After winning the Stanley Cup twice in the past four seasons, they've accomplished that goal. Other teams are now striving to be young, fast and high-powered at both ends of the rink, just like them.
The San Jose Sharks are one of those teams. San Jose (26-10-8) is in town to face the Blackhawks on Sunday night at United Center (8 p.m. ET, NBCSN) and coach Todd McLellan isn't coy about who sets the NHL's standard bar for excellence.
"They have to be the bar," McLellan said of the Blackhawks. "You don't win two out of [four] and not be the bar. So, whether they like it or not, and I'm sure they do like it, they are the bar. That comes with success. That comes with expectations. Teams will try and emulate their plan, the way they've built, the way they carry themselves and the way they execute on the ice, because it's been proven to be successful."
The Sharks in particular are one of those teams that appear to be emulating what makes Chicago tick. They even have two members of the Blackhawks roster that won the Stanley Cup in 2010: goalie Antti Niemi and forward Adam Burish.
San Jose is currently without Burish, who is on injured reserve recovering from back surgery, but Niemi is their top goaltending option and might get the start Sunday night. The Sharks also jettisoned several players in the past year who weren't as fleet of foot, aiming to increase their team speed in all areas of the rink, just like the Blackhawks.
"When we're playing well, we should be a quick team," McLellan said. "When we're not playing well, that's the first thing to go. We look a little slower, we look lethargic and our passing isn't on. I think to win now, you have to be fast. [Chicago] proves that nightly.
"There are some other teams in the League that are top-notch teams and they play with a lot of tempo and a lot of speed and we're trying to get there. We have some players that have really bought into it and changed the way they play somewhat, but it's still a work in progress."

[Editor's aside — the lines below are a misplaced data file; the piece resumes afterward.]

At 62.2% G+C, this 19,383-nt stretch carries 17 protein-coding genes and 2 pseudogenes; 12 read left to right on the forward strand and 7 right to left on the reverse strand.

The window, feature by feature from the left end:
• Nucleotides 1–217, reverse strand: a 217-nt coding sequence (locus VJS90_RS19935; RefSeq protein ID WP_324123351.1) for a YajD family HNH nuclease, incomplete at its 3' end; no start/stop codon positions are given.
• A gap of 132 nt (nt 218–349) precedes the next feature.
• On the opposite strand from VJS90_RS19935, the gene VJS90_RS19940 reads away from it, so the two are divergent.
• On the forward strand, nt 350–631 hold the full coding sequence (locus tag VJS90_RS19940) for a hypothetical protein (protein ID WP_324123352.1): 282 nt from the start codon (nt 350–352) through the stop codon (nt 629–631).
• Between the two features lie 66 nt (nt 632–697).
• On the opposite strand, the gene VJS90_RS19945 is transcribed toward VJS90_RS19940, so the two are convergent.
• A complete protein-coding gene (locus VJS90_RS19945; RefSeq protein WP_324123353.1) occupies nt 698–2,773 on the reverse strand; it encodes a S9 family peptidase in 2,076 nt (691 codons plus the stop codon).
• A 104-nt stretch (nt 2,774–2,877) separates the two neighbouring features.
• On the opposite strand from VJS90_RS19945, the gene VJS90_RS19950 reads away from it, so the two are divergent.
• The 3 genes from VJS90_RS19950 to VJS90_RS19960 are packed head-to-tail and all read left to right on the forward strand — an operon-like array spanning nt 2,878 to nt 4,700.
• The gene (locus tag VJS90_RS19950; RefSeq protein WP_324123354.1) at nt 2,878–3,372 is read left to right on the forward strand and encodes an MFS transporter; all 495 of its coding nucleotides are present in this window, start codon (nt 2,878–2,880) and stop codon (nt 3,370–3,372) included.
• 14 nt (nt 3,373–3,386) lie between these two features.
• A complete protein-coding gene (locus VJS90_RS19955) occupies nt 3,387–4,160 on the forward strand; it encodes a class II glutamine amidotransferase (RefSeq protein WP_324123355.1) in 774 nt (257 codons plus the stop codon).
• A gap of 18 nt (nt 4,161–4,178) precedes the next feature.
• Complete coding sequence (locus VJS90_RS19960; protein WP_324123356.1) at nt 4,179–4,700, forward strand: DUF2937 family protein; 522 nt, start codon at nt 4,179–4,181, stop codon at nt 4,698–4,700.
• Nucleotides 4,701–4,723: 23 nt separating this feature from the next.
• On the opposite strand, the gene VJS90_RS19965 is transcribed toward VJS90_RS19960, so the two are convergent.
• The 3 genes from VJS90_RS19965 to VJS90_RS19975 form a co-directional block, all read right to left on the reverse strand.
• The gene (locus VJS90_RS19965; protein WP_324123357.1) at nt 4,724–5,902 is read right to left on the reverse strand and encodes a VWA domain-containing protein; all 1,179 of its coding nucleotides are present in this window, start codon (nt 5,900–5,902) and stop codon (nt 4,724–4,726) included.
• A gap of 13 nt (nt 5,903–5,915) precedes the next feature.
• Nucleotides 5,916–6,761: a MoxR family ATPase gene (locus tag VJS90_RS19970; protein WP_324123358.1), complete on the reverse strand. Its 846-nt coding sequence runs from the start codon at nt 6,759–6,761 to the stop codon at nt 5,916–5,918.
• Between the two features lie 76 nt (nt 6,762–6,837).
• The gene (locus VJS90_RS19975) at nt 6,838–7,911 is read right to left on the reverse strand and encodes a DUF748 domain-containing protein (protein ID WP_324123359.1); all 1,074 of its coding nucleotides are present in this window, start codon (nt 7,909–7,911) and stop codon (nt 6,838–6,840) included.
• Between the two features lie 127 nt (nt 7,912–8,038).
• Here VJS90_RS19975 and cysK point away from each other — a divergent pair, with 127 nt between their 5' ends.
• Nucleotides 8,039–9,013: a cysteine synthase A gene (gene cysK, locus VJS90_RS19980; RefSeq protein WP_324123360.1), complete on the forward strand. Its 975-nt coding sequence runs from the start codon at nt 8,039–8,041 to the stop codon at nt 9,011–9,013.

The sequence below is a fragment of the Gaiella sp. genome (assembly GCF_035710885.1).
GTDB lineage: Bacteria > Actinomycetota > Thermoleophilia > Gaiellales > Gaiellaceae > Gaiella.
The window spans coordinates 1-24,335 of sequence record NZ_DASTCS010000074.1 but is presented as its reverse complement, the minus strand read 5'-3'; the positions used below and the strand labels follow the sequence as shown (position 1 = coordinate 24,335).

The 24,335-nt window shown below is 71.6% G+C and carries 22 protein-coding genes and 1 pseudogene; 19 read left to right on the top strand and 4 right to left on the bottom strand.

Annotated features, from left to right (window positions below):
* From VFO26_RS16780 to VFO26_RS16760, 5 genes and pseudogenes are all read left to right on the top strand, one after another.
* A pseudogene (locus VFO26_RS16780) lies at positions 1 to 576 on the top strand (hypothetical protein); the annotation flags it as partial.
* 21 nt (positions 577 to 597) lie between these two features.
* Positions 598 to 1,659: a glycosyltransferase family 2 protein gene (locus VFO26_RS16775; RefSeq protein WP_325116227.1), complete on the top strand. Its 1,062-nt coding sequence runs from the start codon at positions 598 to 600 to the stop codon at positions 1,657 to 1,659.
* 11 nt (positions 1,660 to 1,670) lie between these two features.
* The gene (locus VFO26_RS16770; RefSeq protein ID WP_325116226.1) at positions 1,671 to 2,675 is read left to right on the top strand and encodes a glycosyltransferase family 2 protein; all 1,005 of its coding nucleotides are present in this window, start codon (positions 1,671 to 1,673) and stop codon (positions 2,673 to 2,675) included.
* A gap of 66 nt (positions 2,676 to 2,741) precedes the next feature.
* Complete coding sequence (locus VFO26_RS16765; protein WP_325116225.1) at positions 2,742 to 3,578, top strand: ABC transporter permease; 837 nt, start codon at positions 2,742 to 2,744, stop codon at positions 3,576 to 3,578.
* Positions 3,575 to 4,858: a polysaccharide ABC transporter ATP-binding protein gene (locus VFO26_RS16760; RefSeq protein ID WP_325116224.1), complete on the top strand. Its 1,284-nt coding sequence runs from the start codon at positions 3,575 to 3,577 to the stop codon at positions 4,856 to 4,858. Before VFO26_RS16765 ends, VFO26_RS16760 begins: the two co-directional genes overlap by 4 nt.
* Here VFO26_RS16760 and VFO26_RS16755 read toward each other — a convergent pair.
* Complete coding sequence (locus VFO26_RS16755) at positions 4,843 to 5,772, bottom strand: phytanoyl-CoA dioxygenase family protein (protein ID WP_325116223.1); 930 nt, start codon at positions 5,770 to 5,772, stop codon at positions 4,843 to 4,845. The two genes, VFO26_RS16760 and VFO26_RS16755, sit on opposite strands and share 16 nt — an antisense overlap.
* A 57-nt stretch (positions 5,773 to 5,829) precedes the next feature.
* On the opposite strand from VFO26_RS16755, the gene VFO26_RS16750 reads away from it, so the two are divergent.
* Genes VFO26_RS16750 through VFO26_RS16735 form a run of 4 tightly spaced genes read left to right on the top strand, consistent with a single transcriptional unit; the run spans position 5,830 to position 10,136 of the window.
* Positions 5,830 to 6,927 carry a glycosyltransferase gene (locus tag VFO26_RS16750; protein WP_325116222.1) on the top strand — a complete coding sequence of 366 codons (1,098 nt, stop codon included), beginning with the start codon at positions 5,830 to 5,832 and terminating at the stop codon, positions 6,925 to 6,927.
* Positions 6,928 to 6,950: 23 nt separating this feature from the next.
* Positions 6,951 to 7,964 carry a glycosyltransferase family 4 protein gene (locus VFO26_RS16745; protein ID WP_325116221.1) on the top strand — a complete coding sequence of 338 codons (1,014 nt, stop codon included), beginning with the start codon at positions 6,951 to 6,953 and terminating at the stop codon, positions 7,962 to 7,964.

That's not too surprising, according to Blackhawks captain Jonathan Toews.
"I think they've always been a high-energy team, a high-speed team like that," Toews said. "You watch them on the power play and I think it's very similar to their team game. They're always moving and they've always got their feet moving. Pretty much their whole team can skate well, they move the puck well and they try to generate a lot of chances off shifts where they're cycling and creating chance after chance. It's a team we have to be ready for."
One of those players the Sharks moved off their roster last year was veteran forward Michal Handzus, whom they traded to the Blackhawks at the trade deadline. The move seemed to re-energize the veteran forward, who wound up centering Chicago's second line during the 2013 Stanley Cup run. Handzus is still in the middle of that line now, with Patrick Kane on the right wing, but he does see a difference in his former team's style.
"They play faster," Handzus said. "They're way faster than when I was there. I think they started it last year and they're a good team. Their top two lines are some of the best in the NHL and they have a very good [defense corps] and good goaltending. They're a good team and they play faster than before."
Still, the Blackhawks overwhelmed the Sharks in their first meeting this season. Chicago won 5-1 on Nov. 17 at United Center to give San Jose its lone regulation loss in a 10-game stretch at that point. The Sharks enter this game having lost two of their last three games, including a 4-3 loss at the Colorado Avalanche Saturday afternoon. That doesn't mean the style they'll attempt to play against the Blackhawks will change.
"Everyone wants to have speed on their team," Handzus said. "It doesn't matter if its defensemen or forwards; it's speed, speed, speed. It's faster pace in games and if you're going to keep up you need to play the game that way."
Here are the projected lineups for the Sharks and Blackhawks Sunday night:
Injured: Nikolai Khabibulin (lower body)